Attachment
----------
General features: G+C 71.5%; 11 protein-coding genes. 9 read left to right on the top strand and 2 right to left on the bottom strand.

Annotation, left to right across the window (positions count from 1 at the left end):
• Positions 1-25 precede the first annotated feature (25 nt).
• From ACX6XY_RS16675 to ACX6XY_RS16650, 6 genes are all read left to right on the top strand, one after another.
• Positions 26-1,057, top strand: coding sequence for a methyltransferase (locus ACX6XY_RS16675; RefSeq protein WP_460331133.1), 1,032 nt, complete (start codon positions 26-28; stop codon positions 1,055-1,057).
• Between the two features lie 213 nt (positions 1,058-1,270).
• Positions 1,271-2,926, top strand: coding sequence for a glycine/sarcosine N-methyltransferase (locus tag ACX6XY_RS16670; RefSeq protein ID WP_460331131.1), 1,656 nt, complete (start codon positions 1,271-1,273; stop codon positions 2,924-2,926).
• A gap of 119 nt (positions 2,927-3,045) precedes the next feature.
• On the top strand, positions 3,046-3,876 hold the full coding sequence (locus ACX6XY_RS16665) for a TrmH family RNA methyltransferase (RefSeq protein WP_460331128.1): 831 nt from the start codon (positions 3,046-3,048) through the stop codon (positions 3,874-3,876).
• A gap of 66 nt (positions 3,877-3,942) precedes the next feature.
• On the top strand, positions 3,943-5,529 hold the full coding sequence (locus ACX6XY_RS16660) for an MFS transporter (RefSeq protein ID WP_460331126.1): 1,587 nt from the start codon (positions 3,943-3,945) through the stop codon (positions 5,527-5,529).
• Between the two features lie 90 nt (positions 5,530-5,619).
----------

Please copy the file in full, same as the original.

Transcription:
General features: G+C 71.5%; 11 protein-coding genes. 9 read left to right on the top strand and 2 right to left on the bottom strand.

Annotation, left to right across the window (positions count from 1 at the left end):
• Positions 1-25 precede the first annotated feature (25 nt).
• From ACX6XY_RS16675 to ACX6XY_RS16650, 6 genes are all read left to right on the top strand, one after another.
• Positions 26-1,057, top strand: coding sequence for a methyltransferase (locus ACX6XY_RS16675; RefSeq protein WP_460331133.1), 1,032 nt, complete (start codon positions 26-28; stop codon positions 1,055-1,057).
• Between the two features lie 213 nt (positions 1,058-1,270).
• Positions 1,271-2,926, top strand: coding sequence for a glycine/sarcosine N-methyltransferase (locus tag ACX6XY_RS16670; RefSeq protein ID WP_460331131.1), 1,656 nt, complete (start codon positions 1,271-1,273; stop codon positions 2,924-2,926).
• A gap of 119 nt (positions 2,927-3,045) precedes the next feature.
• On the top strand, positions 3,046-3,876 hold the full coding sequence (locus ACX6XY_RS16665) for a TrmH family RNA methyltransferase (RefSeq protein WP_460331128.1): 831 nt from the start codon (positions 3,046-3,048) through the stop codon (positions 3,874-3,876).
• A gap of 66 nt (positions 3,877-3,942) precedes the next feature.
• On the top strand, positions 3,943-5,529 hold the full coding sequence (locus ACX6XY_RS16660) for an MFS transporter (RefSeq protein ID WP_460331126.1): 1,587 nt from the start codon (positions 3,943-3,945) through the stop codon (positions 5,527-5,529).
• Between the two features lie 90 nt (positions 5,530-5,619).